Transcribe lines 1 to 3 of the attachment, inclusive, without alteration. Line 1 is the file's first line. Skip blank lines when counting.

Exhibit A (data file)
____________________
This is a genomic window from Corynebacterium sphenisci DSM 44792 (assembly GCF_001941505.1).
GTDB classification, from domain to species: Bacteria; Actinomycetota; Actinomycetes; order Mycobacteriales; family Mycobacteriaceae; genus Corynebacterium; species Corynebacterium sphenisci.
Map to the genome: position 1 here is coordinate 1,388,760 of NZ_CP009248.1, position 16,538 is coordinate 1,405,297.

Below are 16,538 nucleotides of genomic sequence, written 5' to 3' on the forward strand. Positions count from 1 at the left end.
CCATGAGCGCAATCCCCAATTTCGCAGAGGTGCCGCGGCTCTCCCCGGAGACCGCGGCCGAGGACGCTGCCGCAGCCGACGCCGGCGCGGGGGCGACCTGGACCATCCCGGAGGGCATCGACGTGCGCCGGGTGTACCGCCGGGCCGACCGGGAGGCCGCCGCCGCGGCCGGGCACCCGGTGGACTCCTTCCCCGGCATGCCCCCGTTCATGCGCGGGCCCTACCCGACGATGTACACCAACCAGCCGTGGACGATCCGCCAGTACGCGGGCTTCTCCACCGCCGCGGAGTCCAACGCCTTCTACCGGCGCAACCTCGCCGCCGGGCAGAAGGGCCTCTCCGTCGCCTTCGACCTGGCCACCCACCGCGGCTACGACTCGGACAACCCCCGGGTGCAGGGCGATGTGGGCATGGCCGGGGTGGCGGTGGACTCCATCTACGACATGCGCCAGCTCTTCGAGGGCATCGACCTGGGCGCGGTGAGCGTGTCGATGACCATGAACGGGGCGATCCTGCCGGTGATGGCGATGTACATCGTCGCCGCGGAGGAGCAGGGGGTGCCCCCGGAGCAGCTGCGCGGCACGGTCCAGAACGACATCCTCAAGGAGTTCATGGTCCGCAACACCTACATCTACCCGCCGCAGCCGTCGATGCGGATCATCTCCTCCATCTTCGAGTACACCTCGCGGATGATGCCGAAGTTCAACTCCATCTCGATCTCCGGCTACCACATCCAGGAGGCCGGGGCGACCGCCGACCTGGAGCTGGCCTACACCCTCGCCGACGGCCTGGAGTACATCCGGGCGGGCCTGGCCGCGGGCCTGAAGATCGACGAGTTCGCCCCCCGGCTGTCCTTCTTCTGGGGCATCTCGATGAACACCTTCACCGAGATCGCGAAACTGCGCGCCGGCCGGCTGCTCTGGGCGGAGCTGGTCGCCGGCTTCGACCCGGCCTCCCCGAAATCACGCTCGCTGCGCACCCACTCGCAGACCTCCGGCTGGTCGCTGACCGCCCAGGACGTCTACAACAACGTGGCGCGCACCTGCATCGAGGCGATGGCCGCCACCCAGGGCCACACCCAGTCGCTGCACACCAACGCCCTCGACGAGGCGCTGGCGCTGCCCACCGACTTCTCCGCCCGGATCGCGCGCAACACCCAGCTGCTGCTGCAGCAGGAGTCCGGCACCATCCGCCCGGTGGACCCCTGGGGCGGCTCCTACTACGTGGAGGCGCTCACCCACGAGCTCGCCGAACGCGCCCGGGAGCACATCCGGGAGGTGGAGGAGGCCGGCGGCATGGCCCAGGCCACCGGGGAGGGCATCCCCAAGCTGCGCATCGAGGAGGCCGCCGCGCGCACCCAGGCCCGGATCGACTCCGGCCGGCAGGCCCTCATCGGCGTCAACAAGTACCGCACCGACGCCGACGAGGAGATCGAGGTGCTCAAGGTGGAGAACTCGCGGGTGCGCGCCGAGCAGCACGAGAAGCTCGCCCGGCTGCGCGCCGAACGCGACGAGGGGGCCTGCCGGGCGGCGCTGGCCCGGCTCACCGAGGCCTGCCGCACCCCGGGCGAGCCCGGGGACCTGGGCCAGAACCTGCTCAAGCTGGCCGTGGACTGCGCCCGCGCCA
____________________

This is a genomic window from Corynebacterium sphenisci DSM 44792 (assembly GCF_001941505.1).
GTDB classification, from domain to species: Bacteria; Actinomycetota; Actinomycetes; order Mycobacteriales; family Mycobacteriaceae; genus Corynebacterium; species Corynebacterium sphenisci.
Map to the genome: position 1 here is coordinate 1,388,760 of NZ_CP009248.1, position 16,538 is coordinate 1,405,297.